Think Google Inc. has the mobile search space all sewn up? Think again.
ChaCha – heard of ‘em? – claims to have delivered search results to 1 million users since its launch earlier this year, answering more than 27 million queries via text message. And while closer analysis may draw skepticism – the Carmel, Ind.-based startup launched just nine months ago at the Sundance Film Festival, after all – the figures are supported by Nielsen Mobile. ChaCha grew from only 7,000 unique users in the first quarter to 211,000 users in the following quarter, according to Nielsen Mobile, expanding from a non-entity to No. 4 among SMS search providers.
“It’s a clear demonstration of just another step in the execution of what was a well-developed plan,” Jay Highley, ChaCha’s chief sales and marketing officer, said of his company’s growth. “Our business plan is now playing out just as we had hoped. Frankly, we’re a little ahead of our plan.”
And ChaCha isn’t the only player gaining substantial ground in text-based search, according to Nielsen Mobile. Google – which, unsurprisingly, tops the chart – saw its audience more than double to 2.7 million from the first quarter to the second. 4INFO saw explosive growth, increasing from a half-million users to No. 2 at 2.2 million faithful. And Yahoo Inc., which doesn’t exactly trumpet its SMS search service, grew more than threefold to 828,000 users.
In fact, unique users of text-based search among the top five providers – YellowPages.com rounded out the list – more than tripled from the first quarter to the second, surpassing 6 million unique users.
“I think it’s a wide-open space; SMS is just so widespread,” said David Gill, director of mobile media for Nielsen Mobile. “You’ve got something on the order of 200 million people in the U.S. just sending transactional text messages. The opportunity, when compared to the mobile Web, you’ve got a potential market 4.5 times that size. That’s just a reach opportunity. There are certain segments you’re just not going to get with a mobile Web or downloadable client search.”
Indeed, while WAP search draws more users, it’s doesn’t come close to mirroring its text counterpart in terms of growth, Nielsen figures indicate. Google saw its audience grow about 7% to 9.7 million users from June to July, while Yahoo’s wireless Web search activity held firm at roughly 4.2 million users. (Yahoo’s figures don’t include searches initiated from carrier decks or from its downloaded applications.) Meanwhile, Ask, MSN and AOL have seen their wireless Web search activity plateau or even fall off in recent months.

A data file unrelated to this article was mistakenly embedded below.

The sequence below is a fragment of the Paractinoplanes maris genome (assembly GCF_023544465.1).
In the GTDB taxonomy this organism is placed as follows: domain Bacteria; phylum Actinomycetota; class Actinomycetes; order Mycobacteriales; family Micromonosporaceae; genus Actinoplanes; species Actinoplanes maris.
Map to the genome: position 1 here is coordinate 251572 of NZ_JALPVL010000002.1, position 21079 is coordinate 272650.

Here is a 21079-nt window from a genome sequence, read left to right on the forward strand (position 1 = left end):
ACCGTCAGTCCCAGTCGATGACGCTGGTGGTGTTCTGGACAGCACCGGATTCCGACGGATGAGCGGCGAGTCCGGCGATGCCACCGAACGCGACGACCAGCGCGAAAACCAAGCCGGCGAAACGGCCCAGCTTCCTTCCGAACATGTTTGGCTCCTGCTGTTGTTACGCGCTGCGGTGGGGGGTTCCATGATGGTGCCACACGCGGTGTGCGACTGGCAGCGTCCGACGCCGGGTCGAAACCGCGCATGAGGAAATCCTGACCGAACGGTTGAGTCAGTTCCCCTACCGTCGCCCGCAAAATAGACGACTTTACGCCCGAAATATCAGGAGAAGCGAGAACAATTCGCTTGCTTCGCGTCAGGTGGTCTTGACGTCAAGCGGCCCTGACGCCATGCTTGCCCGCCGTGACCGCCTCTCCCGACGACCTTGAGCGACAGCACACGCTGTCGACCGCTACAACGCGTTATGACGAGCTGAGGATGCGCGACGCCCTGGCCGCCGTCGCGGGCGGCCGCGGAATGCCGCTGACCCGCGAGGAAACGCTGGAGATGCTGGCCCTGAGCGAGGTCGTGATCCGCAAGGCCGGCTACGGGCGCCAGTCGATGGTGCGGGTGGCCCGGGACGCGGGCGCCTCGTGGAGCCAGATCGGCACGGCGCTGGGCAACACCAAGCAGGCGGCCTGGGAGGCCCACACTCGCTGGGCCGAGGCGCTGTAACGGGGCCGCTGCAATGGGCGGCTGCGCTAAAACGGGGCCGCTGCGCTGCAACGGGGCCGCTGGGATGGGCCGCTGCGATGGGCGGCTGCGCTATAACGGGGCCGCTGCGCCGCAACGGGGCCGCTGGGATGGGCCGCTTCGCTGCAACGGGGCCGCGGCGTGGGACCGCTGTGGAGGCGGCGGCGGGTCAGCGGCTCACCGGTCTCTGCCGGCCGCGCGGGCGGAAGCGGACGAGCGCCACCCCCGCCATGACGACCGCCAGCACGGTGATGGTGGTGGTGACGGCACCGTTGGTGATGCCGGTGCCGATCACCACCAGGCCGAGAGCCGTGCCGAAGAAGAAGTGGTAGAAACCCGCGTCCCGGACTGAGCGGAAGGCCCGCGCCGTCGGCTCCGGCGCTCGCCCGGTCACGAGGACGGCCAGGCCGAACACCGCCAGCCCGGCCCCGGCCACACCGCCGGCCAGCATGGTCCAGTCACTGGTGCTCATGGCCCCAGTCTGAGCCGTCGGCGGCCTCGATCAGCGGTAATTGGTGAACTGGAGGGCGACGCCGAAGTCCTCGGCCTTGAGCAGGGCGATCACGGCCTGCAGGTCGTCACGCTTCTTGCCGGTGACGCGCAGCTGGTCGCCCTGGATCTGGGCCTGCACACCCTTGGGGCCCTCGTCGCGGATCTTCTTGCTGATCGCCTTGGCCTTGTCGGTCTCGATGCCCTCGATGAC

Google was one of the first on the SMS playground with a simple service to deliver local business listings, and 4INFO has gained impressive traction by expanding into ad-subsidized content such as sports scores, weather, celebrity gossip and horoscopes. What’s more, 4INFO has inked a few impressive deals with traditional media outlets, using tie-ins with USA Today to drive traffic and delivering ads into NBC’s user-requested text traffic.
But ChaCha offers an impressive – if costly – twist on most text-based search services: The company employs more than 35,000 “guides” who work their own hours and use ChaCha’s proprietary search technology to find answers and respond to text and voice queries. As a result, ChaCha can deliver far more than just news headlines: a quick test-drive of the service revealed that Harrison’s Ford first film role was an uncredited gig in 1966′s “Merry-Go-Round,” and that Jon Rauch is the tallest player in Major League Baseball, “edging out Randy Johnson.”
Whether ChaCha’s business model is sustainable, though, is unclear. Guides make either 10 cents or 20 cents per message, depending on how well they perform, meaning the company’s overhead is likely substantially more than its competitors. Highley said ChaCha has raised $19 million from “primarily private investors,” but the executive declined to discuss other financial matters.
So while ChaCha has effectively differentiated itself to users – providing trivia tidbits and other information that less-sophisticated, automated services can’t – its success may hinge on whether it can differentiate itself to advertisers. It is already delivering targeted ads “on a very selective basis” for a handful of partners, Highley said, with one recent campaign for Coke Zero scoring an impressive 5.2% response rate.
And the startup will be able to deliver more highly targeted ads as it builds profiles for users based on the kinds of searches they perform. A user who constantly requests sports information late at night might be a good target for a message from Budweiser, for instance, while someone looking for trivia about “High School Musical” might be receptive to a pitch for Hannah Montana tickets. Advertisers will happily pay more if those kinds of campaigns are more successful through ChaCha than its competitors, Gill noted.
“I think it’s all about the ad rates they can command,” Gill said of ChaCha’s prospects. “If they have enough contextual data about their users to make their inventory appealing to brands and advertisers, then yeah, I think it can work.”